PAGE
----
If you get a chance, please head over to Ashley’s blog and check out her introduction of our team. God weaved together quite a group.
Today was our first full day in Uganda.
Our first opportunity to see what Return Ministries is doing in this community.
And it reminded me of home.
In our home church, we have a program called Big Wednesday. It’s a night for the youth to learn about God and have a little fun at the same time.
Prior to every Big Wednesday we offer a Family Connection dinner. On average we feed 150 people.
I believe we fed the same amount of children today.
A few differences…
At home we have large stovetops and ovens that can easily accommodate large pots and pans. Here they make due with much simpler means.
At home the kids have quite a few options for dinner which change every week. Here it was rice and beans. It is almost always rice and beans.
At home the kids are first come-first served . Here the youngest are fed first and the oldest are last.
At home we clean up in industrial sized sinks with dish clothes and dish soap. Here multiple containers are used to wash and rinse with water that is brought in one bucket at a time. A piece of rice sack and a bar of soap do the cleaning.
With all of these differences you may wonder what made me think of home.
In Mt. Pulaski and here in Uganda, they want the children to know about the love of Jesus.
Jesus said, “Let the little children come to me, and do not hinder them, for the kingdom of heaven belongs to such as these.” Matthew 19:14 NIV
Our adventure began with a somewhat uneventful 14 hour flight to Dubai. And yes, that is a really long time to be in an airplane.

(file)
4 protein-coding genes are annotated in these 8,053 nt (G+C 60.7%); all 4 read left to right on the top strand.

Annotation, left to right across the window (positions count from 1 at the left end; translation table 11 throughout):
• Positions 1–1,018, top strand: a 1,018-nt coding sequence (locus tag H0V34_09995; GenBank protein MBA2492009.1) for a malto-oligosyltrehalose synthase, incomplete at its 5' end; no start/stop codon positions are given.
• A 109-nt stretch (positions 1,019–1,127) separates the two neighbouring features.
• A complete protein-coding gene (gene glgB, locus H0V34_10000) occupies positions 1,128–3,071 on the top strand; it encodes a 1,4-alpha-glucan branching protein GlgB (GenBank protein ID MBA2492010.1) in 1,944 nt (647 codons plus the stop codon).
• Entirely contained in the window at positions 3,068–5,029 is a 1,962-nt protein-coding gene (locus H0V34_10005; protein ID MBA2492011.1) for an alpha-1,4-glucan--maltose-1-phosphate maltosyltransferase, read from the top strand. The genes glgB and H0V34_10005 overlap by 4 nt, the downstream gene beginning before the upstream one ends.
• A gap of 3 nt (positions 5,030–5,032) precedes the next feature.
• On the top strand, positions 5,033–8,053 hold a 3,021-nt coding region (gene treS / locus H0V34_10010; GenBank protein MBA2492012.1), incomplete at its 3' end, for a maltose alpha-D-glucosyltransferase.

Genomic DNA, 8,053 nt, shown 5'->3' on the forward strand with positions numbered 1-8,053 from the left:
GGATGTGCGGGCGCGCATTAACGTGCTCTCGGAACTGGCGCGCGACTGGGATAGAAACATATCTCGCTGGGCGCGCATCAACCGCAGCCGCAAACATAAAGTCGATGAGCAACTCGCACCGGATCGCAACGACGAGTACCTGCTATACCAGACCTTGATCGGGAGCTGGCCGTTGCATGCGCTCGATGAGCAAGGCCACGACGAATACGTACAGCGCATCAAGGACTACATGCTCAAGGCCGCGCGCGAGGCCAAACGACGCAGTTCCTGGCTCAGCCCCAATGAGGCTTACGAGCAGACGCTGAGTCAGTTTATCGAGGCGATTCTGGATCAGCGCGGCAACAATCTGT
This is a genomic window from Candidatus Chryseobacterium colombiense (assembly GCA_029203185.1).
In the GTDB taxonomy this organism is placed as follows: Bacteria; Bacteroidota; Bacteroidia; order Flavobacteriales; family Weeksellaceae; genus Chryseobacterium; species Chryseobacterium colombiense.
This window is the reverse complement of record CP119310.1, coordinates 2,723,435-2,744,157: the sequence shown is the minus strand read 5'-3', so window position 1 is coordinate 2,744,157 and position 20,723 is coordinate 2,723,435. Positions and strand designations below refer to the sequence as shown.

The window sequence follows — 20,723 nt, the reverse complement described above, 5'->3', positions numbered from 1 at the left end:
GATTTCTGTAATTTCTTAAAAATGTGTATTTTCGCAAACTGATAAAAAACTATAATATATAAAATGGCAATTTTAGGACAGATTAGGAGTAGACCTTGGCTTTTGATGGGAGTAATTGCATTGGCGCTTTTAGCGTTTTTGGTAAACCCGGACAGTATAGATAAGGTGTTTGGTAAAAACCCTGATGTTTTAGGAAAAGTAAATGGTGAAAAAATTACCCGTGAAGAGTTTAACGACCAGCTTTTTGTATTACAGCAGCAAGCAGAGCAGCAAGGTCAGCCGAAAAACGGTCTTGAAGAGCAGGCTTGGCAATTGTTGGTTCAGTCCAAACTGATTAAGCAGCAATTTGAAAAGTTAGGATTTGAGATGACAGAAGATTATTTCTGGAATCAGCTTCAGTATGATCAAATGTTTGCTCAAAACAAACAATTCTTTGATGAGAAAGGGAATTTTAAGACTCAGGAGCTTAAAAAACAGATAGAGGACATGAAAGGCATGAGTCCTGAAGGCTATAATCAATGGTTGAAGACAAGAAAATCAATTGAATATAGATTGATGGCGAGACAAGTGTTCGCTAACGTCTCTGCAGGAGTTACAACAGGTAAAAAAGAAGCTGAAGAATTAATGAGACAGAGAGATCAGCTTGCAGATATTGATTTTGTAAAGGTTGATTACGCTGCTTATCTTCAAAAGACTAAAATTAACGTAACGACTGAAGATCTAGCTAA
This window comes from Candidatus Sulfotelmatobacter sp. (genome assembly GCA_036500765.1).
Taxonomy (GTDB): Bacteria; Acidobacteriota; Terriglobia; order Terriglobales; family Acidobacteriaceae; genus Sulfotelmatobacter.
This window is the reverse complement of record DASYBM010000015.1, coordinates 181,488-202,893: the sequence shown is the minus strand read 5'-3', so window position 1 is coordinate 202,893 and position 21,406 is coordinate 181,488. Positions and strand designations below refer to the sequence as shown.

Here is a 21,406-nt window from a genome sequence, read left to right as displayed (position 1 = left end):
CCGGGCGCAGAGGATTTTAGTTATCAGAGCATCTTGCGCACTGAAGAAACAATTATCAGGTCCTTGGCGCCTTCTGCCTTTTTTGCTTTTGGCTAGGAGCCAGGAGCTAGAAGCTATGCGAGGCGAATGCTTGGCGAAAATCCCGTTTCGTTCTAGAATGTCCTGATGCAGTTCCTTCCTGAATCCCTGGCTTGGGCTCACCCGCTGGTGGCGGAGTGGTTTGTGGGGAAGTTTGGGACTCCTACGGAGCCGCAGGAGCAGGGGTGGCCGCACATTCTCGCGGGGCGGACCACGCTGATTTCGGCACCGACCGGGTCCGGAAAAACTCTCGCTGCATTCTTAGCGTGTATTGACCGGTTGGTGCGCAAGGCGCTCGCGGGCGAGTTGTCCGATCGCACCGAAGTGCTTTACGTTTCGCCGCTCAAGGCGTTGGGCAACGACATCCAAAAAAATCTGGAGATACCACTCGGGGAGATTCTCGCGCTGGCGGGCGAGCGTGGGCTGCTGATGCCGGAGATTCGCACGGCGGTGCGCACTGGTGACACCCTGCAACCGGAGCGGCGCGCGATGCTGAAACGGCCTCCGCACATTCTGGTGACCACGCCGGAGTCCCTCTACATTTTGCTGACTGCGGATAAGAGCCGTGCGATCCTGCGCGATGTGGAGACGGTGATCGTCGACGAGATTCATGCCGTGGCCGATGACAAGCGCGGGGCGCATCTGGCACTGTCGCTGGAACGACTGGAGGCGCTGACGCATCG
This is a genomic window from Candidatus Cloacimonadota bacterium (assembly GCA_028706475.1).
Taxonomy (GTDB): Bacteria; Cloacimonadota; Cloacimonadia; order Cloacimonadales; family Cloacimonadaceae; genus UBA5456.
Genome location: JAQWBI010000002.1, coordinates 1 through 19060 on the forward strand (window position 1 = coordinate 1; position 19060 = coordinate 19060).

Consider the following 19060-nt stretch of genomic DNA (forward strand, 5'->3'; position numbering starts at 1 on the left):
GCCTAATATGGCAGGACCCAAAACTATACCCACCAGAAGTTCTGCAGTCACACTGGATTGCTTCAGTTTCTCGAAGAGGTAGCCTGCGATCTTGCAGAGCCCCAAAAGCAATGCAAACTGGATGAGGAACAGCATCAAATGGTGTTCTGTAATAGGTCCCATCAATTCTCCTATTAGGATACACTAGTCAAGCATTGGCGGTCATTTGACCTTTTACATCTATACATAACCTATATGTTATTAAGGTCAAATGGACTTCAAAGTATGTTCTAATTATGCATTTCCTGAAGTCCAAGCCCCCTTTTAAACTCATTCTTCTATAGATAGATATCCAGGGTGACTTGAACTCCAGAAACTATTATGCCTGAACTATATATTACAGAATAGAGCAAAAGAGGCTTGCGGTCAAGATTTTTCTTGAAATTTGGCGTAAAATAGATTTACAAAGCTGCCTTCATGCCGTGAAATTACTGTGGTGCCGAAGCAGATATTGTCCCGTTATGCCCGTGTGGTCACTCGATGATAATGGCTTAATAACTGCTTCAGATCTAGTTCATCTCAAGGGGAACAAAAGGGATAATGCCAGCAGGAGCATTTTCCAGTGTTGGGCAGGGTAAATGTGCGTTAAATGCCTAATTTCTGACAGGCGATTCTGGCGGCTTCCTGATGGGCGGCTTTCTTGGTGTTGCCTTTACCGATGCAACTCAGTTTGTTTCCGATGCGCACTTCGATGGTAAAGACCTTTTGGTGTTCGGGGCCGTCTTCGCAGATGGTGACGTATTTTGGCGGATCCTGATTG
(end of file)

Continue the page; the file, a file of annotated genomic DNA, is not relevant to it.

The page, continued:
This evening we had a chance to tour the city.
This mosque was our first stop.
I wanted to test the waters of the somewhat cool Persian Gulf.
Every place we visit Ryan and I try to do two things.
#1 We purchase a Christmas ornament. Ryan and I began this tradition on our honeymoon in 1996. We now have an entire tree filled with ornaments from places like the Royal Gorge, the Statue of Liberty, and Edinburgh Scotland. Now we have one from Dubai.
#2 Ryan gets a photo with local law enforcement. Tonight the officer was on duty, working a crash, so Ryan didn’t want to bother him. We just borrowed his SUV for a quick shot.
Couldn’t believe this view with the moon right in the landscape.
And we closed out our evening with a visit to the Spice Souk. It was as beautiful as it smelled.
They may have also had some candy that we thought four special people back home might enjoy.
We leave for Uganda first thing in the morning.
Cannot wait to Go. Be. Love. on behalf of Visiting Orphans, Mt. Pulaski Christian Church and all of you!